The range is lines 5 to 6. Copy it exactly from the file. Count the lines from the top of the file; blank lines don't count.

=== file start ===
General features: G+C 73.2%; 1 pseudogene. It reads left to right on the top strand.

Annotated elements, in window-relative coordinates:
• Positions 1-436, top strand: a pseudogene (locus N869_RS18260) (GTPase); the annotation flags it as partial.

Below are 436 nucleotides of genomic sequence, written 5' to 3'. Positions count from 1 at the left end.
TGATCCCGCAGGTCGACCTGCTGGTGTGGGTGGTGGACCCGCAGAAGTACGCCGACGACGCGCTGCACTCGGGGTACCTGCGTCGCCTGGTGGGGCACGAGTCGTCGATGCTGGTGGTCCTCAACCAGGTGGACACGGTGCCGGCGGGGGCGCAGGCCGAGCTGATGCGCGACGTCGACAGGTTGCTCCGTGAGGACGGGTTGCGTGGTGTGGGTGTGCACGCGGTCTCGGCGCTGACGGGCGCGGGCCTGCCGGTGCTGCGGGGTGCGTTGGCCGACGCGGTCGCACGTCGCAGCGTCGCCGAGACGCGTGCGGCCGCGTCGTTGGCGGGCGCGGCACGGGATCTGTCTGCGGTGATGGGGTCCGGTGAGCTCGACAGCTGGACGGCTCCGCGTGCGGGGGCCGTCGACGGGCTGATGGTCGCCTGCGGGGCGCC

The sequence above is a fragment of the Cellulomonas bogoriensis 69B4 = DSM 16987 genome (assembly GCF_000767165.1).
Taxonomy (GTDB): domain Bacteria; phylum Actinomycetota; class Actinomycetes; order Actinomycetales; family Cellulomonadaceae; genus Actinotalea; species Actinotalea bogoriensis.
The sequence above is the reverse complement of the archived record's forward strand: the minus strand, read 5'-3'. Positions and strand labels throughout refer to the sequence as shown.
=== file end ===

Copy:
TGATCCCGCAGGTCGACCTGCTGGTGTGGGTGGTGGACCCGCAGAAGTACGCCGACGACGCGCTGCACTCGGGGTACCTGCGTCGCCTGGTGGGGCACGAGTCGTCGATGCTGGTGGTCCTCAACCAGGTGGACACGGTGCCGGCGGGGGCGCAGGCCGAGCTGATGCGCGACGTCGACAGGTTGCTCCGTGAGGACGGGTTGCGTGGTGTGGGTGTGCACGCGGTCTCGGCGCTGACGGGCGCGGGCCTGCCGGTGCTGCGGGGTGCGTTGGCCGACGCGGTCGCACGTCGCAGCGTCGCCGAGACGCGTGCGGCCGCGTCGTTGGCGGGCGCGGCACGGGATCTGTCTGCGGTGATGGGGTCCGGTGAGCTCGACAGCTGGACGGCTCCGCGTGCGGGGGCCGTCGACGGGCTGATGGTCGCCTGCGGGGCGCC

The sequence above is a fragment of the Cellulomonas bogoriensis 69B4 = DSM 16987 genome (assembly GCF_000767165.1).